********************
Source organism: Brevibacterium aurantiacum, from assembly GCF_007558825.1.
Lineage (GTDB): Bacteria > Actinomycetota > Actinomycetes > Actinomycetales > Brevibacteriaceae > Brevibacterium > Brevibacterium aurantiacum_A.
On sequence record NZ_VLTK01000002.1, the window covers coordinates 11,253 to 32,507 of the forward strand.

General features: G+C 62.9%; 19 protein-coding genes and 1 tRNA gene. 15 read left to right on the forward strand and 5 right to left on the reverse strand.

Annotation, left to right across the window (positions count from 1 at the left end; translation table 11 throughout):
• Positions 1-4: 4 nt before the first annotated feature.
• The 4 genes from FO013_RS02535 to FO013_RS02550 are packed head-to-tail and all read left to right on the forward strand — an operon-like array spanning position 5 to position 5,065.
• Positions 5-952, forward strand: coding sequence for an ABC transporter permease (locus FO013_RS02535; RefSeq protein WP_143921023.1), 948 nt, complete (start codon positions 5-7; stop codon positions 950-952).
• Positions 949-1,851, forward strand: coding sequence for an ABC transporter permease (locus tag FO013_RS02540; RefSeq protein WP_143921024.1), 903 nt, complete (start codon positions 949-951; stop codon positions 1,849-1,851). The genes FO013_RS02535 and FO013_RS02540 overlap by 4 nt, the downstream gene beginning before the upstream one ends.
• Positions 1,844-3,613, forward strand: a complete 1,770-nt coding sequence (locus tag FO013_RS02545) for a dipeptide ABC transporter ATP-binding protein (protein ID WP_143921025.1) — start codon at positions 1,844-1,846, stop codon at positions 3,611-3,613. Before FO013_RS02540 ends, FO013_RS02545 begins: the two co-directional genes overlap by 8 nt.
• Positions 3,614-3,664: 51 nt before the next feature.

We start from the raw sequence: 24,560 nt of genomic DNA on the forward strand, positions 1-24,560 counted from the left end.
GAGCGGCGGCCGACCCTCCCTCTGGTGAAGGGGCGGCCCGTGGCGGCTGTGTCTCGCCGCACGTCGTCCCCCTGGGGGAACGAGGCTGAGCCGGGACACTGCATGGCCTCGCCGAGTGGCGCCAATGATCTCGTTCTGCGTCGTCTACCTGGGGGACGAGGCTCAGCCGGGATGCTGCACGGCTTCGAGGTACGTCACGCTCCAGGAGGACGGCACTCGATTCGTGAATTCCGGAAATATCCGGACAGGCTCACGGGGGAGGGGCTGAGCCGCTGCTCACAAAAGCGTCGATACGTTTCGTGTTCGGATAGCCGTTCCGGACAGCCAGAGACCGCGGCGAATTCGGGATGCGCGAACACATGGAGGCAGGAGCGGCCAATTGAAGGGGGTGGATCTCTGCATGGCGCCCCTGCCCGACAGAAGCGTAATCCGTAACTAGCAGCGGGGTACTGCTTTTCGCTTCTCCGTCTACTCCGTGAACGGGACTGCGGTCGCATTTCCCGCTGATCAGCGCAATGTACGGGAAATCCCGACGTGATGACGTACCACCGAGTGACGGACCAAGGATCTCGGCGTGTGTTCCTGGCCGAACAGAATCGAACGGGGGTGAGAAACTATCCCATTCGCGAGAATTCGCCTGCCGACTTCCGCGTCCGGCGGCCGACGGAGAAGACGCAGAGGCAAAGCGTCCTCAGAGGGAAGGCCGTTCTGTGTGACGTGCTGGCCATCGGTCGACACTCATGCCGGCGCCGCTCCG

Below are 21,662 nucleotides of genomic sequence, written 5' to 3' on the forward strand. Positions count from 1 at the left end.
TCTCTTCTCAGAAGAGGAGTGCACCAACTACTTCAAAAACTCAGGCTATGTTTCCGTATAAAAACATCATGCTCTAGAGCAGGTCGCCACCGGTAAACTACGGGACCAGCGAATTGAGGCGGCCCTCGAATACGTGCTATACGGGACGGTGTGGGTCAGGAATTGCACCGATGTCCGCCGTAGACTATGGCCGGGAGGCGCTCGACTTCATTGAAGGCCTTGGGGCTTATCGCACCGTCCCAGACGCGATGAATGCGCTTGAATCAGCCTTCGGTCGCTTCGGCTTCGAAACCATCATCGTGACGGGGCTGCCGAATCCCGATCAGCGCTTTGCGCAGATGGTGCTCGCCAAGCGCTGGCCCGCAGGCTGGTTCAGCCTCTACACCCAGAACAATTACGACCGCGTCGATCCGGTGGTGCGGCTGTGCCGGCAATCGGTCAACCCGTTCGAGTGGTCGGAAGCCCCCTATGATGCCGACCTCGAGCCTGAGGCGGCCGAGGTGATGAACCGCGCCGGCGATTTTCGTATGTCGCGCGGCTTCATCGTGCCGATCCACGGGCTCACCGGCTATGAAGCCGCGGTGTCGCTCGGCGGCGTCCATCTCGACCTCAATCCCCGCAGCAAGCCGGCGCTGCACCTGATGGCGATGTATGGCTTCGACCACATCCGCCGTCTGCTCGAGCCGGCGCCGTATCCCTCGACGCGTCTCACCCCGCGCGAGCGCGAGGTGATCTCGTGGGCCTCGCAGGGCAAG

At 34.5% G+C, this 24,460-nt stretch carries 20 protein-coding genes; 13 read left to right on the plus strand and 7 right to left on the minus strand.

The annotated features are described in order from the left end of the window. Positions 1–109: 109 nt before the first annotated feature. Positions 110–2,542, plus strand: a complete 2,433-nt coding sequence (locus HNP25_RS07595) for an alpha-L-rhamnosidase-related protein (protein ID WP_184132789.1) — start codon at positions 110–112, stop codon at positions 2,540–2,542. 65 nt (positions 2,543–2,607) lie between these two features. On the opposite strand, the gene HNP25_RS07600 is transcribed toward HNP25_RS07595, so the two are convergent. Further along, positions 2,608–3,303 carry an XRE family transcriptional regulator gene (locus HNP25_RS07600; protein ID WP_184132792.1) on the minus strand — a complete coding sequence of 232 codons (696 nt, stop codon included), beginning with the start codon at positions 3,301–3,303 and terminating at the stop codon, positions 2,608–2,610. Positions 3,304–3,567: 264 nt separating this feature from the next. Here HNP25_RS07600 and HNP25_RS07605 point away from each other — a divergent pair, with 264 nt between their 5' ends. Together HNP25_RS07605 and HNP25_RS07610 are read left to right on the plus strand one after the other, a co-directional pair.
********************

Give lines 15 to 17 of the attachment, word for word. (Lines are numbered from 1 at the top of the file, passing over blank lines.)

TCTCTTCTCAGAAGAGGAGTGCACCAACTACTTCAAAAACTCAGGCTATGTTTCCGTATAAAAACATCATGCTCTAGAGCAGGTCGCCACCGGTAAACTACGGGACCAGCGAATTGAGGCGGCCCTCGAATACGTGCTATACGGGACGGTGTGGGTCAGGAATTGCACCGATGTCCGCCGTAGACTATGGCCGGGAGGCGCTCGACTTCATTGAAGGCCTTGGGGCTTATCGCACCGTCCCAGACGCGATGAATGCGCTTGAATCAGCCTTCGGTCGCTTCGGCTTCGAAACCATCATCGTGACGGGGCTGCCGAATCCCGATCAGCGCTTTGCGCAGATGGTGCTCGCCAAGCGCTGGCCCGCAGGCTGGTTCAGCCTCTACACCCAGAACAATTACGACCGCGTCGATCCGGTGGTGCGGCTGTGCCGGCAATCGGTCAACCCGTTCGAGTGGTCGGAAGCCCCCTATGATGCCGACCTCGAGCCTGAGGCGGCCGAGGTGATGAACCGCGCCGGCGATTTTCGTATGTCGCGCGGCTTCATCGTGCCGATCCACGGGCTCACCGGCTATGAAGCCGCGGTGTCGCTCGGCGGCGTCCATCTCGACCTCAATCCCCGCAGCAAGCCGGCGCTGCACCTGATGGCGATGTATGGCTTCGACCACATCCGCCGTCTGCTCGAGCCGGCGCCGTATCCCTCGACGCGTCTCACCCCGCGCGAGCGCGAGGTGATCTCGTGGGCCTCGCAGGGCAAG

At 34.5% G+C, this 24,460-nt stretch carries 20 protein-coding genes; 13 read left to right on the plus strand and 7 right to left on the minus strand.

The annotated features are described in order from the left end of the window. Positions 1–109: 109 nt before the first annotated feature. Positions 110–2,542, plus strand: a complete 2,433-nt coding sequence (locus HNP25_RS07595) for an alpha-L-rhamnosidase-related protein (protein ID WP_184132789.1) — start codon at positions 110–112, stop codon at positions 2,540–2,542. 65 nt (positions 2,543–2,607) lie between these two features. On the opposite strand, the gene HNP25_RS07600 is transcribed toward HNP25_RS07595, so the two are convergent. Further along, positions 2,608–3,303 carry an XRE family transcriptional regulator gene (locus HNP25_RS07600; protein ID WP_184132792.1) on the minus strand — a complete coding sequence of 232 codons (696 nt, stop codon included), beginning with the start codon at positions 3,301–3,303 and terminating at the stop codon, positions 2,608–2,610. Positions 3,304–3,567: 264 nt separating this feature from the next. Here HNP25_RS07600 and HNP25_RS07605 point away from each other — a divergent pair, with 264 nt between their 5' ends. Together HNP25_RS07605 and HNP25_RS07610 are read left to right on the plus strand one after the other, a co-directional pair.